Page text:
• 27.
    An, Junxue
    et al.
    KTH, School of Chemical Science and Engineering (CHE), Chemistry, Surface and Corrosion Science.
    Zander, Thomas
    Liu, Xiaoyan
    KTH, School of Chemical Science and Engineering (CHE), Chemistry, Surface and Corrosion Science.
    Linse, Per
    Dédinaité, Andra
    KTH, School of Chemical Science and Engineering (CHE), Chemistry, Surface and Corrosion Science. SP Technical Research Institute of Sweden.
    Winnik, Francoise M.
    Qiu, Xing-Ping
    Claesson, Per Martin
    KTH, School of Chemical Science and Engineering (CHE), Chemistry, Surface and Corrosion Science. SP Technical Research Institute of Sweden.
    Tethered Poly(2-Isopropyl-2-Oxazoline) Chai: Temperature Effects of Layer Structure and Interactions Probed by AFM Experiments and ModelingManuscript (preprint) (Other academic)
  • 28.
    Anantha, Krishnan Hariramabadran
    et al.
    KTH, School of Chemical Science and Engineering (CHE), Chemistry, Surface and Corrosion Science.
    Örnek, Cem
    KTH, School of Chemical Science and Engineering (CHE), Chemistry, Surface and Corrosion Science.
    Ejnermark, S.
    Medvedeva, A.
    Sjöström, J.
    Pan, Jinshan
    KTH, School of Chemical Science and Engineering (CHE), Chemistry, Surface and Corrosion Science.
    In situ AFM study of localized corrosion processes of tempered AISI 420 martensitic stainless steel: Effect of secondary hardening2017In: Journal of the Electrochemical Society, ISSN 0013-4651, E-ISSN 1945-7111, Vol. 164, no 13, p. C810-C818Article in journal (Refereed)
    Abstract [en]

    The effect of secondary hardening of tempered AISI 420 martensitic stainless steel on the corrosion behavior in aqueous 0.01 M NaCl has been studied, in-situ, using atomic force microscopy (AFM) to monitor real-time localized corrosion processes. Scanning electron microscopy (SEM), energy-dispersive X-ray spectroscopy, and X-ray diffraction analyses confirmed the presence of undissolved and secondary carbides (Cr23C6, Cr7C3, Cr3C2, Cr3C, Cr2C, and CrC) as well as retained austenite, all finely dispersed in the tempered martensitic matrix. Electrochemical measurements, consisted of monitoring of the open-circuit potential vs. time and cyclic polarization in 0.01 M NaCl solution, were performed to evaluate the passivity and its breakdown, and it was seen that initiation sites for localized corrosion were predominantly peripheral sites of carbides. In-situ AFM measurements revealed that there was a sequence for localized corrosion in which the neighboring matrix next to secondary carbides dissolved first, followed by corrosive attack on regions adjacent to undissolved carbides. Tempering at 500◦C reduced the corrosion resistance and the ability to passivate in comparison to tempering at 250◦C.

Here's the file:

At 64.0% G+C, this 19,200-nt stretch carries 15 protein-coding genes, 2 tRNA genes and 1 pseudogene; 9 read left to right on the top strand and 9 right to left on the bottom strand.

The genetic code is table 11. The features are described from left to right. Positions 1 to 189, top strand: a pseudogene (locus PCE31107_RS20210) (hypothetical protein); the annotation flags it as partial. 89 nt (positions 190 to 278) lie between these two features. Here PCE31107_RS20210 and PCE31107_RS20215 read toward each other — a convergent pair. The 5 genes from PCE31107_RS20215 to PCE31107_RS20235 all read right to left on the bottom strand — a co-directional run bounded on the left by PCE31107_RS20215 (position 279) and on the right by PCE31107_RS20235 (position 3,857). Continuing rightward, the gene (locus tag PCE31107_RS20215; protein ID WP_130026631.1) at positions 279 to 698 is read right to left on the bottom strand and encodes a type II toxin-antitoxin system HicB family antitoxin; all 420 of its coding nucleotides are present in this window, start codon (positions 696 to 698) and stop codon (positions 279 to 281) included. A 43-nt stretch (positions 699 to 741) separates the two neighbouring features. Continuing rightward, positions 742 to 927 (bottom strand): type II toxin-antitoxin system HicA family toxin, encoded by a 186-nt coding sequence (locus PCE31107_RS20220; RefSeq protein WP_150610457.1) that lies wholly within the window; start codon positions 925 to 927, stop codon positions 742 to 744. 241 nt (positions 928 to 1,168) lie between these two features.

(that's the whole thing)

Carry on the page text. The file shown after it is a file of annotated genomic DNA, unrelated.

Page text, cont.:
• 29.
    Anantha, Krishnan Hariramabadran
    et al.
    KTH, School of Chemical Science and Engineering (CHE), Chemistry, Surface and Corrosion Science.
    Örnek, Cem
    KTH, School of Chemical Science and Engineering (CHE), Chemistry, Surface and Corrosion Science.
    Ejnermark, Sebastian
    Medvedeva, Anna
    Sjöström, Johnny
    Pan, Jinshan
    KTH, School of Chemical Science and Engineering (CHE), Chemistry, Surface and Corrosion Science.
    Correlative Microstructure Analysis and In Situ Corrosion Study of AISI 420 Martensitic Stainless Steel for Plastic Molding Applications2017In: Journal of the Electrochemical Society, ISSN 0013-4651, E-ISSN 1945-7111, Vol. 164, no 4, p. C85-C93Article in journal (Refereed)
    Abstract [en]